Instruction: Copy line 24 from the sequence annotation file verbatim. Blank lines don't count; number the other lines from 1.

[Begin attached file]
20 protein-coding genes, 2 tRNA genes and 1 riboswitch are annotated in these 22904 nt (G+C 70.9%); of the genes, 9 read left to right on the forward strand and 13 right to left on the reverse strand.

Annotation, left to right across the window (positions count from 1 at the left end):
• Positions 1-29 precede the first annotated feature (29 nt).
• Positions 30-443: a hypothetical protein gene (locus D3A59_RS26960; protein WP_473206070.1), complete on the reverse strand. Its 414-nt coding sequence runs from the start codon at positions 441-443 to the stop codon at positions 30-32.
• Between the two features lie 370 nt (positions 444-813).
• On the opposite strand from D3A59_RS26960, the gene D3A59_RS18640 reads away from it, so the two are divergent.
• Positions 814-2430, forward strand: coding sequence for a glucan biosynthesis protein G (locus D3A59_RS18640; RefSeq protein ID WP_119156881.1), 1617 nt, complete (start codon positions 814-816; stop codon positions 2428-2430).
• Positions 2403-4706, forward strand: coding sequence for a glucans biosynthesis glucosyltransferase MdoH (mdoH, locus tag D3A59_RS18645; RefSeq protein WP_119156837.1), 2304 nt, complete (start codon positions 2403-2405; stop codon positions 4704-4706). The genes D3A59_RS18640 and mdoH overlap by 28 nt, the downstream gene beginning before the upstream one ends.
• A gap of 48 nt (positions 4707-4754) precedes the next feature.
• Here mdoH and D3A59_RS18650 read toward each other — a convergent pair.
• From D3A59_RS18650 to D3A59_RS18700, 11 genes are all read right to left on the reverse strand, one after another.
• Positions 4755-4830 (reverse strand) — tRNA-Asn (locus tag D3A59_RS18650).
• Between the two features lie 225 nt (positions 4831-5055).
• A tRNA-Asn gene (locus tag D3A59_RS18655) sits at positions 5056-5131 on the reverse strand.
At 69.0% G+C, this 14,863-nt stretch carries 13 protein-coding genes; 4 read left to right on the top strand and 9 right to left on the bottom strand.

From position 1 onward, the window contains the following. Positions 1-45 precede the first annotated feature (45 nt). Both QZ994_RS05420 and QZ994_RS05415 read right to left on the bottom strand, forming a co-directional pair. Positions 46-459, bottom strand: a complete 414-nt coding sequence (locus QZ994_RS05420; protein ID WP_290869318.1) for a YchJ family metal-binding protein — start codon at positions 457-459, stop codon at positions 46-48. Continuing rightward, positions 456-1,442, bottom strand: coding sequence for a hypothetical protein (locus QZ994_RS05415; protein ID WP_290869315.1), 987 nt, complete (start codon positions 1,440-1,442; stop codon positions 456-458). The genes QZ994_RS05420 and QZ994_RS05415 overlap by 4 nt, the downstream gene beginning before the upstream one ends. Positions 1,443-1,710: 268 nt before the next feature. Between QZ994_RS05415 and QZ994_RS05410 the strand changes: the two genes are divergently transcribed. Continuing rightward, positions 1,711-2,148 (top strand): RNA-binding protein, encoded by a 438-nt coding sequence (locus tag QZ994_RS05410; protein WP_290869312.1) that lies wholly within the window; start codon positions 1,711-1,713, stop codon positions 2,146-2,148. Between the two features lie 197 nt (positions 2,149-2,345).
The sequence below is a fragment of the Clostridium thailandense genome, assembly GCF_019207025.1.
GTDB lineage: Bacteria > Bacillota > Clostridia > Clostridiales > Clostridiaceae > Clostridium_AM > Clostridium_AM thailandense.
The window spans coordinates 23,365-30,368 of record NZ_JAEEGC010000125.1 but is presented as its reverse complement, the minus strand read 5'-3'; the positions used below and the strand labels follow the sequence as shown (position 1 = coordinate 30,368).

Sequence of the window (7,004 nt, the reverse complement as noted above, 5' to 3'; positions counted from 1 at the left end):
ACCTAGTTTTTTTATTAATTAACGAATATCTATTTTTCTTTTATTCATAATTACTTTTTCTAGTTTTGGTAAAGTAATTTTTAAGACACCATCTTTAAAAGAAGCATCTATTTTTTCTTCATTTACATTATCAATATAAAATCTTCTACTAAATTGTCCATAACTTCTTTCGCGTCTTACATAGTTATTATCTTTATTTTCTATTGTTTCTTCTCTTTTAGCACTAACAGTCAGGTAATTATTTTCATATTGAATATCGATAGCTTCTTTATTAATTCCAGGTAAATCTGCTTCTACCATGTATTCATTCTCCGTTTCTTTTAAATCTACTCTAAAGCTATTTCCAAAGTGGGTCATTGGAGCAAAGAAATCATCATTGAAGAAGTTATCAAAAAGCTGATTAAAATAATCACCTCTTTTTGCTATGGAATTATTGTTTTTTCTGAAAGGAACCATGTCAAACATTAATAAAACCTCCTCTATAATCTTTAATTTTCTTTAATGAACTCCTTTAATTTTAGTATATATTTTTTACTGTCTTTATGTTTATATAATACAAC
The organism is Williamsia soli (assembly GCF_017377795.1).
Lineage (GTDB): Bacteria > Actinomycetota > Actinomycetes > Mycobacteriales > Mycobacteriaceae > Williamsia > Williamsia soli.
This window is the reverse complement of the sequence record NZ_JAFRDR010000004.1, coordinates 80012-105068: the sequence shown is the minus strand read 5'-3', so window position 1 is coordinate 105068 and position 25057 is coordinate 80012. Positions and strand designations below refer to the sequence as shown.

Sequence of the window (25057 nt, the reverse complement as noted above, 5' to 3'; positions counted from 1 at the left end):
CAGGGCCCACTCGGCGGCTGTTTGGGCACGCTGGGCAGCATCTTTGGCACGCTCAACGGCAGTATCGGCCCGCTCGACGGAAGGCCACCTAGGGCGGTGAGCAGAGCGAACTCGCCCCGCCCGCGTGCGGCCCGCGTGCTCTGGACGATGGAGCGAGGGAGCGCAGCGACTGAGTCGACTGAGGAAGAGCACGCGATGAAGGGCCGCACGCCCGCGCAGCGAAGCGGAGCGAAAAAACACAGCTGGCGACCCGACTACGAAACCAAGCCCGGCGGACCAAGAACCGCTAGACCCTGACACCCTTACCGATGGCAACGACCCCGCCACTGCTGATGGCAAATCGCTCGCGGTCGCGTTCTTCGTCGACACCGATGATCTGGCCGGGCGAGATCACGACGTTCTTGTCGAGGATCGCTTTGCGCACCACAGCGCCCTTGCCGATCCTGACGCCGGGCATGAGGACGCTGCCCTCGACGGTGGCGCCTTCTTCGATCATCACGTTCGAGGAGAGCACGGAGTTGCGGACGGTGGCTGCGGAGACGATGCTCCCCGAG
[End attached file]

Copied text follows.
This window is the reverse complement of the sequence record NZ_JAFRDR010000004.1, coordinates 80012-105068: the sequence shown is the minus strand read 5'-3', so window position 1 is coordinate 105068 and position 25057 is coordinate 80012. Positions and strand designations below refer to the sequence as shown.